Nolan R. Chew Jr. records under the project name Star Prairie Project, and his album New Day at Dawn may remind you of Joe Walsh solo albums. This is because Chew’s ‘give a damn’ sometimes sounds like it’s busted. In other words, he’s going to create the music that makes him feel good, without caring if it pleases all the people, all the time. It’s a fun, carefree ride.


The album kicks off with a loud engine kick and a cloud of dust for “My 944,” which is a cool car song. It has a Beach Boys feel, both in style and content, in that it sounds a touch like “Do It Again,” including group backing vocals. Remember how the Beach Boys also sang about cars (along, of course, with girl songs and surfing tunes). A few of their best-known motor vehicle tracks include “409” and “Little Deuce Coup.” Thus, “My 944” joins a long line of fine songs about hot cars.

One of the most interesting and memorable songs on the album is called “Buffalo Bob.” It’s a stripped-down acoustic guitar backed track. It’s about a lovable loser who leaves the stresses of the big city and heads out to the country, where he buys a cabin, lives with his dog, and sells fireworks. He may not be a model citizen, but he found his peace in getting away from it all. “Buffalo Bob smokes weed on the job,” the lyric states at one point. The listener can just picture this nonconformist living his best life. Chew calls Buffalo Bob his hero toward the song’s end. In fact, Buffalo Bob listens to Chew’s songs and even sings along sometimes. He is, in short, what we’d all like to become after our worst days. An escapist from all the pressures put on us by modern life. Ah, but we can only be Buffalo Bob in our imaginations. Or can we? If Bob could make that jump, why can’t we? Maybe we can/should only live through him in song. Dropping out like Bob, well, that’s up to you.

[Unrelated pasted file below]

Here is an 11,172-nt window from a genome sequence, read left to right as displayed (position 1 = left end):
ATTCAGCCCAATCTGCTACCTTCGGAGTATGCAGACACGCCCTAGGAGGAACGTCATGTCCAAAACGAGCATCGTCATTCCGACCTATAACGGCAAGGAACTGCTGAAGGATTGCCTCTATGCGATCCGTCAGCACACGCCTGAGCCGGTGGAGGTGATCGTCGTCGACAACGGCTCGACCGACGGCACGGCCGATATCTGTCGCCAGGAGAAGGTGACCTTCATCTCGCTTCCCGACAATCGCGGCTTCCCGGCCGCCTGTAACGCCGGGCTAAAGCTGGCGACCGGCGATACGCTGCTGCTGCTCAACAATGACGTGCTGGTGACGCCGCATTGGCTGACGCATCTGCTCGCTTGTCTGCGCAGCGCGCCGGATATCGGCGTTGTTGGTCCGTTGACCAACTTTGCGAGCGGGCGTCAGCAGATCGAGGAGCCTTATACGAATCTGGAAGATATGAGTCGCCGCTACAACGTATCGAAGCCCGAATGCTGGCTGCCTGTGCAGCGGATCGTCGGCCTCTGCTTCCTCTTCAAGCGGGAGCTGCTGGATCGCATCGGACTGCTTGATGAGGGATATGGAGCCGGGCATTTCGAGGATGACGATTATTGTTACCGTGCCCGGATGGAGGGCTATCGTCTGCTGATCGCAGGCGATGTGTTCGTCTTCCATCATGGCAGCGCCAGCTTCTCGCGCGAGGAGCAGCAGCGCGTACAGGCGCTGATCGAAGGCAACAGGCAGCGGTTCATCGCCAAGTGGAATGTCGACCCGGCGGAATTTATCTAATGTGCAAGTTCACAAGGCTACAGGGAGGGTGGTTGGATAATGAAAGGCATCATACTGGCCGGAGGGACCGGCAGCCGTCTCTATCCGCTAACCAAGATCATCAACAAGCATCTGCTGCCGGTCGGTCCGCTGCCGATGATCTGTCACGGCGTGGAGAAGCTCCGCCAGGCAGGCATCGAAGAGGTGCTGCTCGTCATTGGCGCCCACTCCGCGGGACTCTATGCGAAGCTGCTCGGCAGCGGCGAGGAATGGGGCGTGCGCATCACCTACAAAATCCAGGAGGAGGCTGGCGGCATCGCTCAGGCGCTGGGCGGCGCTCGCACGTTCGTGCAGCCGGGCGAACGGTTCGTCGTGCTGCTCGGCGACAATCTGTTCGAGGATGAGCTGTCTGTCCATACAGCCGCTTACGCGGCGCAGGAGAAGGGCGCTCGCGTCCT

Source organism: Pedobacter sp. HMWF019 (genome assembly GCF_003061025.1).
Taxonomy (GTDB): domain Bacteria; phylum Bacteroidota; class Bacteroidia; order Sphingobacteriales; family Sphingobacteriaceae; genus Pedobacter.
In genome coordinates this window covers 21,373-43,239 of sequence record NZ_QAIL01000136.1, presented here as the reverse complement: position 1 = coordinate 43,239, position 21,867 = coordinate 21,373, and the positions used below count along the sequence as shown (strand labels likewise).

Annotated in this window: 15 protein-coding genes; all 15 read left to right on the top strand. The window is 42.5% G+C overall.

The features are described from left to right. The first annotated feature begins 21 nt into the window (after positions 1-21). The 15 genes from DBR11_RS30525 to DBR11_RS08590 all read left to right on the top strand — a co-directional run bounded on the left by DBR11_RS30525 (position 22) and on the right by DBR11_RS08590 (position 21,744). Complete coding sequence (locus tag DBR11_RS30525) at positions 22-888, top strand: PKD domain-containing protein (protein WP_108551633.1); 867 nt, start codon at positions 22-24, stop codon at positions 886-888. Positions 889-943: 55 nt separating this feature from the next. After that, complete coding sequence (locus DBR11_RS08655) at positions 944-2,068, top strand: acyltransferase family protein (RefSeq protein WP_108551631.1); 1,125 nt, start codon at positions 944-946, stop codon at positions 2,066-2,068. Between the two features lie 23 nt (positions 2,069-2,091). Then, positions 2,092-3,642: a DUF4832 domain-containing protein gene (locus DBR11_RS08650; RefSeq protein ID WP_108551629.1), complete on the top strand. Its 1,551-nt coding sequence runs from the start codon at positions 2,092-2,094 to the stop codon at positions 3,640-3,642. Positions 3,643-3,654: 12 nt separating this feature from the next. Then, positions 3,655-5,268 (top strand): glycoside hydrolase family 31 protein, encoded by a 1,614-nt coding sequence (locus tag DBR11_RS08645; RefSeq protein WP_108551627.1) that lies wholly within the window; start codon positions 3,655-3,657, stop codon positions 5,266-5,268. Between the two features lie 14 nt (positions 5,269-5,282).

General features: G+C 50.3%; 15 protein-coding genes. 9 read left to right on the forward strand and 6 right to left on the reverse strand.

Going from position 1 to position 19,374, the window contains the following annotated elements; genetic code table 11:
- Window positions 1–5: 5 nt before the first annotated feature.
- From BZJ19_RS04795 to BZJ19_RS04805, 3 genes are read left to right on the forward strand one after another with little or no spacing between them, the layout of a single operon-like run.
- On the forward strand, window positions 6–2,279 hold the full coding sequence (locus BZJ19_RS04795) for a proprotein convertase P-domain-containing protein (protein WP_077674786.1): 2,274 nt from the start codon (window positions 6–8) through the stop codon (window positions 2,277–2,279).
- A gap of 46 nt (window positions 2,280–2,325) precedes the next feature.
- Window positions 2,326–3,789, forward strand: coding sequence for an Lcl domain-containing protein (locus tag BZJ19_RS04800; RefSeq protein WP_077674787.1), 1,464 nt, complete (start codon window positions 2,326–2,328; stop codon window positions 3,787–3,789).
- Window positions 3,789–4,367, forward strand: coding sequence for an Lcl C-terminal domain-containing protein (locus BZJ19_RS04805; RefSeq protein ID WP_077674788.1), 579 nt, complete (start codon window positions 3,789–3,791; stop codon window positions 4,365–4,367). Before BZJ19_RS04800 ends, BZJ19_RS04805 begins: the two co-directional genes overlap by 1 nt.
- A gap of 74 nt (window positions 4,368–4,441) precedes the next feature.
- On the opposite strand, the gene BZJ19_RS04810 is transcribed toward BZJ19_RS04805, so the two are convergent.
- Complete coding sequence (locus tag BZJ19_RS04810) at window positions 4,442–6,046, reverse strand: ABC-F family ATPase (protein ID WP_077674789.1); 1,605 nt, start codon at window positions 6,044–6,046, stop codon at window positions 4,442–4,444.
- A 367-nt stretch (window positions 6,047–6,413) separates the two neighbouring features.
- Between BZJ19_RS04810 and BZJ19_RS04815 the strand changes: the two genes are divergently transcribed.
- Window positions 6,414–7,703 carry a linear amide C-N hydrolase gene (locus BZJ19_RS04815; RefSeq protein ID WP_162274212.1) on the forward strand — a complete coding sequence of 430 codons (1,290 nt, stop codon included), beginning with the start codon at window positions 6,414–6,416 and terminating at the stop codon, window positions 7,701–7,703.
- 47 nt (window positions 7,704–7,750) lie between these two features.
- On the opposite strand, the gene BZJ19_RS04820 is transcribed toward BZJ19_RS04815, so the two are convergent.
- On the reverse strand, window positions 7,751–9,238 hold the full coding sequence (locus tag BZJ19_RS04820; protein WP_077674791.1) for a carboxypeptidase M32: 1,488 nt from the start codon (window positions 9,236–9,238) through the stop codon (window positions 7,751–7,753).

In contrast, there’s a song on the album titled “Practical Man.” Practical man is the polar opposite of Buffalo Bob. But is he, really? Chew begins it by announcing, “I used to be a practical man,” so perhaps he’s more Buffalo Bob that he admits to being. No, Chew sounds more like the character in Supertramp’s “The Logical Song.” In that one, you may recall, this guy was raised on how to be such a logical (practical?) member of society. This guy found that being logical is not all it’s cracked up to be. Similarly, Chew sure sounds like he’s following the Buffalo Bob path, where he’s no longer “working for the man.” The crazier our world gets, the more many of us want to do what they did in the Sixties, which is to drop out of the whole dog-eat-dog world.

With his everyman sort of singing voice, Nolan R. Chew Jr. (aka Star Prairie Project) has given us a smart, relatable collection of heartfelt Americana music. It’s not complicated, but it’s sincere through and through. In the end, it sure sounds like a new day is dawning for Nolan R. Chew Jr.’s Star Prairie Project, and this new day appears to be a good one.

Garth Thomas